By HANNA BROADBRIDGE
We live in troubled times. We are confused, unsure of what is to come, frightened. Are we all living through a nightmare? Are we staring at an abyss of unimaginable proportions?
We see politicians, medical experts, economists admitting that they are driving on a road that is being asphalted as we are driving on it. We are on virgin territory and don’t know where we shall end up, or how long the road will be.
Did we ever imagine that the world would come to this? There have been political and academic murmurings about the likelihood of a new epidemic or even a pandemic, but these murmurings have not been taken seriously, let alone heeded.
Here in Denmark, as I write in the middle of March 2020, and as the stories and figures from Italy and elsewhere reach us, our government and the whole of the Danish parliament, irrespective of political party, have rallied round and informed the whole population of a mandatory lockdown of schools, all public offices and activities, even including the churches. All public employees have been sent home for at least two weeks with full pay. Schools and all other educational institutions, including libraries, have been closed. Courts, churches and other religious centers have been ordered to close — totally unprecedented except in a war situation. The only public (and some private) employees still expected to work are caregivers, hospital staff, the police, the military, and other critical job functions. This was all decided and happened on March 11 and 13, by which time all cross border traffic in Europe, except trucks carrying foods and industrial goods, was also brought to a halt. Danes abroad were told to come home as soon as possible, and air traffic has since then also been brought to a virtual standstill.
A variety of economic and financial support is being worked out by the politicians for the businesses and firms who have lost the normal activity and income. Eventually we shall all have to help these firms and companies when the problems are over, possibly through some extra tax, similar to the tax in Germany after the unification. The important thing for the Danish government is to have the businesses and firms ready to take up their normal activities with their expert staff raring to go when the situation improves.
On March 17, the Queen spoke to the nation (last time it happened was in 1945 at the end of the WWII when King Christian X spoke to the nation outside on New Year’s Eve) to urge us all to act and behave in accordance with the new rules and guidelines that have been issued, namely to protect ourselves, our families and friends and to make all the efforts possible to break the chain of infection and contagion. ”Anything else would be seen to be wanton. To show that we care for one another we have to be apart,” she said.
Streets are empty; parents have miraculously managed to get their young children looked after; and schools are teaching through the internet and other digital possibilities. Visiting family and friends, especially the ones who are housebound, has been banned. Everything is very quiet. Only the exuberant and soul-lifting sounds of the birds’ warbling in their enjoyment of the early spring sunshine break through the gloom and gray clouds.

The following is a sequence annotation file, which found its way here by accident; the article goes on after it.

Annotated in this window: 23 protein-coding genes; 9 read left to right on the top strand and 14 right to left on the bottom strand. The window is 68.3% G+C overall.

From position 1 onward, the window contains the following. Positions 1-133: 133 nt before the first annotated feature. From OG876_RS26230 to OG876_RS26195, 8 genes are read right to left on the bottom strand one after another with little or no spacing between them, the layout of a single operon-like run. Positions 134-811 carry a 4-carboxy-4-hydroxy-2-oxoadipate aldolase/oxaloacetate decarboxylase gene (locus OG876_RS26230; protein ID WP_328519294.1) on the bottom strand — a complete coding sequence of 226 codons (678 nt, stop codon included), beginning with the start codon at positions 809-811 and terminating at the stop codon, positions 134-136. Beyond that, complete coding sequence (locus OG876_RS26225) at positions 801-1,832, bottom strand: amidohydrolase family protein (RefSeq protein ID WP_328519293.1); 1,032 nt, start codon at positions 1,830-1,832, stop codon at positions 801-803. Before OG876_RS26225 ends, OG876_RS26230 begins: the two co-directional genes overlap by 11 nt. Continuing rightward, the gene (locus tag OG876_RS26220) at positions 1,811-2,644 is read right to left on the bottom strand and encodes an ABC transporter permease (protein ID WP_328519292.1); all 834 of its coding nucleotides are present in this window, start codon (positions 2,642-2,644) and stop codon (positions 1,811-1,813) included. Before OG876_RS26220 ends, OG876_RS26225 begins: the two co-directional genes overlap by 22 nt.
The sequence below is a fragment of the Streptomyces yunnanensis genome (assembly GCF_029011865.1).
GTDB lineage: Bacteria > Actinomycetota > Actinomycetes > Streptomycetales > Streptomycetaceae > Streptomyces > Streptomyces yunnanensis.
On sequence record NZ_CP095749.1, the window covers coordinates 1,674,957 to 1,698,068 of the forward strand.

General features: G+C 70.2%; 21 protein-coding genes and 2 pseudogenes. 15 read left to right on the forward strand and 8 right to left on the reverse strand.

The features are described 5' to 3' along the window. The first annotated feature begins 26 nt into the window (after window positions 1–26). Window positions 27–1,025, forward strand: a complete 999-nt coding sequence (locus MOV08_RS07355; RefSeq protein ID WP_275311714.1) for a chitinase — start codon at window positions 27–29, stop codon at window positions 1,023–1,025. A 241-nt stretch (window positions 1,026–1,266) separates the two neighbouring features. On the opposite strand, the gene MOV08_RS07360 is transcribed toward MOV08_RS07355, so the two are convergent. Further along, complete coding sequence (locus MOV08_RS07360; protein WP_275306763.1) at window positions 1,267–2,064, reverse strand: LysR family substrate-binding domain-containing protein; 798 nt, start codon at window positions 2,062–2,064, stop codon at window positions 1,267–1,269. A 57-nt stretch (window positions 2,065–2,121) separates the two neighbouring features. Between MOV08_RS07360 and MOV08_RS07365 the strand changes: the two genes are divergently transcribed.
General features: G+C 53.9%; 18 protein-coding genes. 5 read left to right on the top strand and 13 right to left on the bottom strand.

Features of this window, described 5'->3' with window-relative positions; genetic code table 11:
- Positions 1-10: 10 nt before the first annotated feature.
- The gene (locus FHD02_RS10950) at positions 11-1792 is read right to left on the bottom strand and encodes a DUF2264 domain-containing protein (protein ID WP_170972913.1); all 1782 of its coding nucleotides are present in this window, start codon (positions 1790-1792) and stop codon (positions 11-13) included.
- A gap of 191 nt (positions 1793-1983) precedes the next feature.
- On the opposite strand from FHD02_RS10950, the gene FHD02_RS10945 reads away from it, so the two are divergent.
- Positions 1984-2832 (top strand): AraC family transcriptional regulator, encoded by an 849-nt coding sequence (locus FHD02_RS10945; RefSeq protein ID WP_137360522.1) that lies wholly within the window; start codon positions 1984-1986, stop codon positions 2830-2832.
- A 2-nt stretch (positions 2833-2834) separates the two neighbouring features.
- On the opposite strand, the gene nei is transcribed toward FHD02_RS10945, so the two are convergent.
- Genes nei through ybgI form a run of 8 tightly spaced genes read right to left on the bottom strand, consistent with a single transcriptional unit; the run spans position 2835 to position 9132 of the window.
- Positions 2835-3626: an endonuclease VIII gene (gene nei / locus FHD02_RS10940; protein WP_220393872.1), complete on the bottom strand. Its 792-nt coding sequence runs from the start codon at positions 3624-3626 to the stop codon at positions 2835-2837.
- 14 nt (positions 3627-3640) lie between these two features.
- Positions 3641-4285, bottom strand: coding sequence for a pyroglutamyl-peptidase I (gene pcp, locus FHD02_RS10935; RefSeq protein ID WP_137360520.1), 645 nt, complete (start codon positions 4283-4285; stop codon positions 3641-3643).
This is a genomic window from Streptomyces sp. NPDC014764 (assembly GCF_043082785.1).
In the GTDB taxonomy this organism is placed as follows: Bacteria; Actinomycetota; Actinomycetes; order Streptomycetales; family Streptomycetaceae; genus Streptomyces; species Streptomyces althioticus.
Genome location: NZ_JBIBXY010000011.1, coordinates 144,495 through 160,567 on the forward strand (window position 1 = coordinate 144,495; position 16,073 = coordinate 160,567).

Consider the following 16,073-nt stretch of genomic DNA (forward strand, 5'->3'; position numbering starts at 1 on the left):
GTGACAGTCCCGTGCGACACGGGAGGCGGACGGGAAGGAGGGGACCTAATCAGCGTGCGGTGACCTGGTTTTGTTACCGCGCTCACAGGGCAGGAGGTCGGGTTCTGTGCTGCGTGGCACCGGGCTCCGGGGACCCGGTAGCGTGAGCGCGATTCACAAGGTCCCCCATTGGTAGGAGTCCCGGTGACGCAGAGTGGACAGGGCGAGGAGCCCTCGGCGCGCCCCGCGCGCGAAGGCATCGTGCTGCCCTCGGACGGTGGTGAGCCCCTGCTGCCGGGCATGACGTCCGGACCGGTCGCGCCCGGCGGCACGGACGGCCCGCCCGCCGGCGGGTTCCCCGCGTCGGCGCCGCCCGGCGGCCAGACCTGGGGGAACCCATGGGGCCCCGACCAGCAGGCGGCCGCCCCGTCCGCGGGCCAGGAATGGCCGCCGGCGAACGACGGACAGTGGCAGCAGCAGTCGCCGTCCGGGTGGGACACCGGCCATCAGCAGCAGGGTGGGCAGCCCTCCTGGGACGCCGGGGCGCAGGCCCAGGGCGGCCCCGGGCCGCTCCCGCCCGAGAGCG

However, disasters and grief have always happened, at a personal level, at a national level, and also at an international level. And we have come through them, found hope and comfort as well as new energy to deal with results and consequences.
In the winter of 1850-1851, Grundtvig had realized that his wife Lise was dying of the wear and tear of life, worry and work, and he was feeling sad and low. He started to write one of his best-loved hymns: “If you are feeling low, dear friend,” (’Er du modfalden, kære ven’ DDS 655) as much to comfort himself, to lift his own spirits, and to tell himself that his and our lives are in the hands of God. But he couldn’t finish it until later that year, by which time he had married again, this time to Marie Toft. However, and perhaps somewhat strangely, the text was not printed until it was sung at his funeral on Sept 11, 1872, and afterwards published in his Song-Work for the Danish Church.
Grundtvig was fully aware of the brutality and at times meaninglessness of life, what with his two sons participating in the war that Denmark had fought with Germany from 1848-1850, the political worries in Denmark, and the tensions in Europe, as well as his family leaving home and thus him and his wife to deal with their frailties. However, he would not let his faith be troubled, because he saw faith, hope, and love stretched out under us as baptized persons like a safety net of angels. As adult believers, he said, we can rely on our childhood baptism and childhood prayer, the Lord’s Prayer. This will always inspire us to be assured in our hope and firm belief that we shall overcome this too.
God’s message of trust in Him is relevant in major as well as minor catastrophes. We are told not to despair, but to look to God’s care for us, and then to look at the world at large, full of signs of God’s love. No war has been won by those who opposed God and his love. There are multitudes of angels to help us through our daily lives. No storm is too big for God to conquer, and we shall all find peace and comfort in God’s right hand, caressed by his angels. God’s spirit and love will see us through the darkness and lift our sadness. Our faith that stems from our baptism protects us and inspires us to hope – a hope that is always sustained by God’s love and spirit.
Bridget Lois Jensen